"Here is the reality," she continued. "Our show was taken — without comment or discussion or notice — in the midst of an election season. After four years of building an audience, developing a brand, and developing trust with our viewers, we were effectively and utterly silenced. Now, MSNBC would like me to appear for four inconsequential hours to read news that they deem relevant without returning to our team any of the editorial control and authority that makes MHP Show distinctive.
The purpose of this decision seems to be to provide cover for MSNBC, not to provide voice for MHP Show. I will not be used as a tool for their purposes. I am not a token, mammy, or little brown bobble head."
Harris-Perry specifically cited Andrew Lack, chairman of NBC News, and Phil Griffin, MSNBC president, as the decision-makers she held responsible for the decision to sideline her show in recent weeks. Harris-Perry suggested in her email that she was only put back on the schedule this weekend to prevent the chorus expressing concerns about the show's absence from growing louder.
In a statement, MSNBC representatives wrote that, "In this exciting and unpredictable presidential primary season, many of our daytime programs have been temporarily upended by breaking political coverage, including MHP." The network added that Harris-Perry's email was "really surprising, confusing and disappointing."
In an interview with the New York Times on Friday, Harris-Perry said, "I don't know if there is a personal racial component. I don't think anyone is doing something mean to me because I'm a black person."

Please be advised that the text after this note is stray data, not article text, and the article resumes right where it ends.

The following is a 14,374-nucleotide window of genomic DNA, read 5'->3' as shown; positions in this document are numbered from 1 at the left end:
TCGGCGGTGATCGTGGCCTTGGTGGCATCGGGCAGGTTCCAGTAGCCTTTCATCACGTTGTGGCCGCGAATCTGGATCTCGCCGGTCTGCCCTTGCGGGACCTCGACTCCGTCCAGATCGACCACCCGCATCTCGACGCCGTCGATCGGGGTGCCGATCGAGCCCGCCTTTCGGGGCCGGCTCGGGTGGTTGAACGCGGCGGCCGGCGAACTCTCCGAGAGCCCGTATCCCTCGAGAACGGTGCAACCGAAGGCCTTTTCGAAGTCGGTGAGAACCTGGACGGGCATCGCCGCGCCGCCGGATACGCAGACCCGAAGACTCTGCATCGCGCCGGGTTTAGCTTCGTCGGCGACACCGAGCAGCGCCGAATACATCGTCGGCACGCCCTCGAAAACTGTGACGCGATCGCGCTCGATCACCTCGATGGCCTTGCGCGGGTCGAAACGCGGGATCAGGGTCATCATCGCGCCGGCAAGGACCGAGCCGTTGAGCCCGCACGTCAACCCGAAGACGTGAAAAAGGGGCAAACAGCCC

Yet speculation about race immediately bubbled to the surface. Harris-Perry's show often tackled race-related issues — discussing Beyoncé's "Formation" video on Superbowl Sunday and the racial and gender implication of the movie "Star Wars: The Force Awakens."
And when two black female anchors, Tamron Hall and Joy Reid, appeared on MSNBC Saturday morning, they came under attack from Twitter users suggesting they weren't showing loyalty to Harris-Perry. Harris-Perry quickly came to their defense.
Harris-Perry, who is also a professor at Wake-Forest University, said in her Friday email to staff that she was more than qualified to host campaign coverage on her show.
"I have stayed in the same hotels where MSNBC has been broadcasting in Iowa, in New Hampshire, and in South Carolina, yet I have been shut out from coverage. I have a PhD in political science and have taught American voting and elections at some of the nation's top universities for nearly two decades, yet I have been deemed less worthy to weigh in than relative novices and certified liars. I have hosted a weekly program on this network for four years and contributed to election coverage on this network for nearly eight years, but no one on the third floor has even returned an email, called me, or initiated or responded to any communication of any kind from me for nearly a month. It is profoundly hurtful to realize that I work for people who find my considerable expertise and editorial judgment valueless to the coverage they are creating."
It's unclear what the future holds for Harris-Perry and her show. Representatives of the network did not immediately return calls or emails requesting further comment. Nor did Harris-Perry. But in the concluding paragraph of her email to staffers, she wrote, "I will not sell short myself or this show. I am not hungry for empty airtime. I care only about substantive, meaningful, and autonomous work. When we can do that, I will return — not a moment earlier."